Harperbury Hospital, Mar-2009

Posted by thirtyfootscrew On April - 27 - 2009

tfs_hh_001Almost a year on from my initial visit, this is the third installment of my Harperbury series bringing us up to date (see Harperbury in April 2008, Harperbury in October 2008), a productive visit albeit a short one. I recently decided to upgrade my camera from the Canon 400D to the more robust and richly featured 50D (lord knows I’d love a 5D MKII but the cost is staggering) and I needed somewhere to test it out, it wasn’t the prettiest of days and I felt like a drive so I headed over to Harperbury Hospital. On arrival I didn’t notice much that had changed externally, although there’s a couple more buildings across the site that have been sealed.

tfs_hh_002As usual I gravitated towards the swimming pool and found a whole load of new graffiti (but thankfully no hornets). The paint peeling room is in a glorious state, pretty much the essence of urbex and the “Dark Dark Room” is still as mouldy as ever, despite the mask I could still smell some of the Harperbury stench too – makes me consider using a non-disposable mask. I was on a tight timescale for this visit so I just toured through a few favourite spots and ignored some of the less interesting bits though you never know, they might have become interesting since my last visit – that’s one of the cool things about urban exploration.

After heading back into the real world I was just about to leave and thought that since it’d been such a quick trip and I still had a bit of time spare I might try and get down to part of the facility near the road. It looks as though some of it is still in use but there’s definitely a huge cluster of derelict buildings down there, I’ve just never worked out the best way to get down there without raising the alarm or spooking the residents. Well, this time I thought I’d try going round the back along the edge of the field and it worked a treat! I was still on a whistle-stop tour because of time pressures but I could clearly see that there are quite a few abandoned buildings down there, most of them looked sealed but I didn’t have the time to probe closely.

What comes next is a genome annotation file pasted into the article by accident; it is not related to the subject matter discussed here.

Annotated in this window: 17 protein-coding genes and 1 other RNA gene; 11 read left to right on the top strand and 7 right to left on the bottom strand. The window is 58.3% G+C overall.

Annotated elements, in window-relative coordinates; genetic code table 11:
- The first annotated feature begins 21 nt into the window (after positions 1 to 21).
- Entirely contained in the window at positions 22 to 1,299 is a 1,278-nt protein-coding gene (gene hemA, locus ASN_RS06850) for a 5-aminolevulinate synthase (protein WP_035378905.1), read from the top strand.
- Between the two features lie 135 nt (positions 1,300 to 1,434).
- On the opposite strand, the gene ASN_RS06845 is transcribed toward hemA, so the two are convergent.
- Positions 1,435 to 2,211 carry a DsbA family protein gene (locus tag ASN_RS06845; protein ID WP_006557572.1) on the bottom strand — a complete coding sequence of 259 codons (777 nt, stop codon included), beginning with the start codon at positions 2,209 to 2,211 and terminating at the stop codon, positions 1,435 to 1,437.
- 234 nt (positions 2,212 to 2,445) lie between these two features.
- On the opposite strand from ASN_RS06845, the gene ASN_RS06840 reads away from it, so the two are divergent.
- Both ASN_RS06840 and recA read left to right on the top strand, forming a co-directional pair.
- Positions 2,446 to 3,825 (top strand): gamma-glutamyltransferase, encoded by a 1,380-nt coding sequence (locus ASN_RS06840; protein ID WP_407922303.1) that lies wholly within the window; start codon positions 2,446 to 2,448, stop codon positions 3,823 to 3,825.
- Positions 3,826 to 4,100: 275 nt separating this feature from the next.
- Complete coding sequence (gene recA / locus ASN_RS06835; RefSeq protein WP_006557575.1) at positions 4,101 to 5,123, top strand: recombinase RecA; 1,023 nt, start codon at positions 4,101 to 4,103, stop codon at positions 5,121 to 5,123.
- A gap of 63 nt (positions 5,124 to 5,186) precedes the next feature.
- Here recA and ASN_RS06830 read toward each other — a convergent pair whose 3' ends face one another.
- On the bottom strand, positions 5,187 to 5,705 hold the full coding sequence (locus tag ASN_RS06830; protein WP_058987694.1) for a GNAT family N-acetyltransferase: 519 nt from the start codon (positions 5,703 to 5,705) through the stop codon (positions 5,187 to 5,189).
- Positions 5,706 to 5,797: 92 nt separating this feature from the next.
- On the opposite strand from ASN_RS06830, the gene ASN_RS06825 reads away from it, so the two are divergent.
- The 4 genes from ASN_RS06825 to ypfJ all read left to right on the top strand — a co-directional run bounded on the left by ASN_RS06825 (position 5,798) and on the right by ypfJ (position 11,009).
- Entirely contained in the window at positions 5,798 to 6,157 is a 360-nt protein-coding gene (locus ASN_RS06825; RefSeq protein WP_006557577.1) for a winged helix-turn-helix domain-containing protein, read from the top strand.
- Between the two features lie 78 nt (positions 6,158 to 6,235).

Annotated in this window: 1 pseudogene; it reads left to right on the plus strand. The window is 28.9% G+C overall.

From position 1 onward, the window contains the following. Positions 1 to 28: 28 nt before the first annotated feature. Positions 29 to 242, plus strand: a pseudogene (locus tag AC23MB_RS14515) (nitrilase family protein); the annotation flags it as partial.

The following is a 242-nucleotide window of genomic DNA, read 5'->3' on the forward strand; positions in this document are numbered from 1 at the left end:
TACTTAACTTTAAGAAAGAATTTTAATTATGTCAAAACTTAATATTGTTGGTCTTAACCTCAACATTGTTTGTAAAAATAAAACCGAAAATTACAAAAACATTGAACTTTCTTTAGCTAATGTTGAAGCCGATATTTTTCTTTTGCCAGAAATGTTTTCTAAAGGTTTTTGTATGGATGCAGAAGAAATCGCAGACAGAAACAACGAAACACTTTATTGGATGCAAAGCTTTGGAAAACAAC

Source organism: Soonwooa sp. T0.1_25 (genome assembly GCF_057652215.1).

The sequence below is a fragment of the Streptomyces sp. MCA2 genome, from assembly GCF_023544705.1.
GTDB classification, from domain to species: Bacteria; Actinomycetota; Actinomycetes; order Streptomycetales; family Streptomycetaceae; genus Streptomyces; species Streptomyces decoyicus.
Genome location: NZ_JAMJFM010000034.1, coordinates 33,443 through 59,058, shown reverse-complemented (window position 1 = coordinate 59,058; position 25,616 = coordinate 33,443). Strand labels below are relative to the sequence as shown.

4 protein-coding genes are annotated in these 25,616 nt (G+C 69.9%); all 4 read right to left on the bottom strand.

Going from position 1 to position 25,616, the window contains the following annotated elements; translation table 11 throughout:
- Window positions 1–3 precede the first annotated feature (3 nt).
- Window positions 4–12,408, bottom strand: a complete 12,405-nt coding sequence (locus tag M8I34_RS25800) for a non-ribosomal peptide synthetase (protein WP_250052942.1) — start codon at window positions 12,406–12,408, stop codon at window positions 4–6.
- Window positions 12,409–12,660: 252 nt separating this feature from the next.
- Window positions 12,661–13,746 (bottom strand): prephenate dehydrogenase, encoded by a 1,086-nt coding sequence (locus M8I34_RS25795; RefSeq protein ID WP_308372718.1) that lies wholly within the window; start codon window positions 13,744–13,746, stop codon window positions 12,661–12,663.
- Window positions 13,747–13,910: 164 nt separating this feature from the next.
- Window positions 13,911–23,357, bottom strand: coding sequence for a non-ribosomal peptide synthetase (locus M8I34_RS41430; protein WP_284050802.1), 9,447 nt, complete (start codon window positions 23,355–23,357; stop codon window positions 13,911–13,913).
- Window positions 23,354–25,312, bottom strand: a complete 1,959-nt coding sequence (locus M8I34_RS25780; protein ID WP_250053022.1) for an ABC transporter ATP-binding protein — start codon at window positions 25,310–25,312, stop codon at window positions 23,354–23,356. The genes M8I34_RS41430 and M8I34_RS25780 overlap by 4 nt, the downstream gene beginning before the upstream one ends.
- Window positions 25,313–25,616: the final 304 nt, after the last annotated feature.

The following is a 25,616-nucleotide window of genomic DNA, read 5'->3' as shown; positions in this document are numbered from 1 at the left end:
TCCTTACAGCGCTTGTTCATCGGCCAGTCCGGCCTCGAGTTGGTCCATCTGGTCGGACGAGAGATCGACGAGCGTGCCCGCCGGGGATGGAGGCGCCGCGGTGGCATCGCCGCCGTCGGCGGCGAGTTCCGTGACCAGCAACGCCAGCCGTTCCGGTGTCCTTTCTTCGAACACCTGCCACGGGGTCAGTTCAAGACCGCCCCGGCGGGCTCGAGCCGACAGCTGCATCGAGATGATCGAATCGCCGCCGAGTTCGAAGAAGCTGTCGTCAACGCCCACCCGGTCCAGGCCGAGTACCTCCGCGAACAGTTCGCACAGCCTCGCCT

tfs_hh_003The buildings over here (maybe 10 in total) are arranged around a central ‘playing field’, after a little wander I found one open and accessible building (front door wide open) so naturally I had a look in, unlike a lot of the others over the road many of the buildings down the bottom are two-storey – the stairs seemed solid in my one so I had a proper look around. Architecturally it’s not too different from the others and inside the walls are painted (mostly peeling) either the cream or turquoise-blue that appears to be common across the site. It’s worth noting that in this area there are a couple of diggers so it looks like someone has been working here, that might make it difficult to do anything but weekend or out-of-hours exploration but I suspect that’s what most of us do anyway.

I’m sure I’ll be back at some point, there are still whole areas that I’ve not been into and that somehow gets to me, like an unsolved mystery or when Sky+ buggers up recording the end of an episode of The Apprentice!


Harperbury Hospital, Oct-2008

Posted by thirtyfootscrew On April - 18 - 2009

Having made an initial visit to Harperbury in April 2008 I went back in October 2008 with a friend of mine, also a photographer. He’d been intrigued by the shots I’d posted on Flickr and fancied a look around the place so we headed over, it was cool to have two of us there to bounce ideas off of each other and also to act as models / props / light stands for each-other. On arrival I found a couple of previously open buildings had now been sealed but otherwise access and the site as a whole remained relatively unchanged.